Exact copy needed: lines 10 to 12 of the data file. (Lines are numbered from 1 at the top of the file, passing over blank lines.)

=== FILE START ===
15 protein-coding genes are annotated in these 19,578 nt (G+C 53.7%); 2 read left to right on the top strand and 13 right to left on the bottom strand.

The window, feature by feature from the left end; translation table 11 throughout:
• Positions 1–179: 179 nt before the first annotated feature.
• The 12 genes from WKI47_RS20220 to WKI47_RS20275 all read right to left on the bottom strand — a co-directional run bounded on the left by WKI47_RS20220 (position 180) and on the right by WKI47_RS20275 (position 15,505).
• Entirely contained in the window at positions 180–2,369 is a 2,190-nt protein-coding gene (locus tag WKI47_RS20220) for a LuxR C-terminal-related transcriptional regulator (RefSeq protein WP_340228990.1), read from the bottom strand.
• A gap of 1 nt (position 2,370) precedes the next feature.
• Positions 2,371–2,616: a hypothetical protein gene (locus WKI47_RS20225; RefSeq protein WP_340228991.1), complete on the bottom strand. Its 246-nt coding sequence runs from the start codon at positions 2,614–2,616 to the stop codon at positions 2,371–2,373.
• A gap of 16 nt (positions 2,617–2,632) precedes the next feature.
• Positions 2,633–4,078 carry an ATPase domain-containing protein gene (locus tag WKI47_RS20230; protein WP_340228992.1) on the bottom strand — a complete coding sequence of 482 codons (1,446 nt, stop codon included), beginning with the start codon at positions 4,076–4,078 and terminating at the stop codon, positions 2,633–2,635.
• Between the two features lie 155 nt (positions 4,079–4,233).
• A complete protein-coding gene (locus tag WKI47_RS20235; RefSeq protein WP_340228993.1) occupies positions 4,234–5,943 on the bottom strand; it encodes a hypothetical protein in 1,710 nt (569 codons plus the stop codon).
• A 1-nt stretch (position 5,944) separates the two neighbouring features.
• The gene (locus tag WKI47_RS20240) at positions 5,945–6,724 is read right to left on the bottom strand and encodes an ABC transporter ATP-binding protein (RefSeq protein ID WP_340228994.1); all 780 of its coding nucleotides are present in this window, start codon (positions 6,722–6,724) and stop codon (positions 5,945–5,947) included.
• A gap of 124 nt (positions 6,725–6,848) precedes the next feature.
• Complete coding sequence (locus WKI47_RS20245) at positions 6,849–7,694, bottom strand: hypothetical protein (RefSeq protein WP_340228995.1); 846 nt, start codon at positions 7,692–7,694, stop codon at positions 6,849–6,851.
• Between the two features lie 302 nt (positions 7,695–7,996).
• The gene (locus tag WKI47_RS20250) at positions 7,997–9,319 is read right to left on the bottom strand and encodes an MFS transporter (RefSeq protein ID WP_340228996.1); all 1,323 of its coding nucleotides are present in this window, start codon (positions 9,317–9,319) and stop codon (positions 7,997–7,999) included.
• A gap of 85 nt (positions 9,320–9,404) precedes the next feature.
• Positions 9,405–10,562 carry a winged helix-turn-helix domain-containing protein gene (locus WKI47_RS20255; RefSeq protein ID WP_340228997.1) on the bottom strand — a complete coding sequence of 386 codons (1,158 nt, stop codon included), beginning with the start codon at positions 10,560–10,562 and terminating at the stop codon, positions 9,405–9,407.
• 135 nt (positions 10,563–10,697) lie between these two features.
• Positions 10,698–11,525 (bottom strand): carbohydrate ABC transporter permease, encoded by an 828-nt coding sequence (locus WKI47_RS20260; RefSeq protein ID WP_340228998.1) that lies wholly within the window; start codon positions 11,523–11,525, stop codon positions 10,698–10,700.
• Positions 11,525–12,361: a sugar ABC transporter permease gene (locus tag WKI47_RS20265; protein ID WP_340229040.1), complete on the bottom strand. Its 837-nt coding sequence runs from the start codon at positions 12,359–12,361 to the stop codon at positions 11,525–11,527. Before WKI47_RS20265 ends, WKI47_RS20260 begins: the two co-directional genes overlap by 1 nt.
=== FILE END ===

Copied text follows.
• Between the two features lie 155 nt (positions 4,079–4,233).
• A complete protein-coding gene (locus tag WKI47_RS20235; RefSeq protein WP_340228993.1) occupies positions 4,234–5,943 on the bottom strand; it encodes a hypothetical protein in 1,710 nt (569 codons plus the stop codon).
• A 1-nt stretch (position 5,944) separates the two neighbouring features.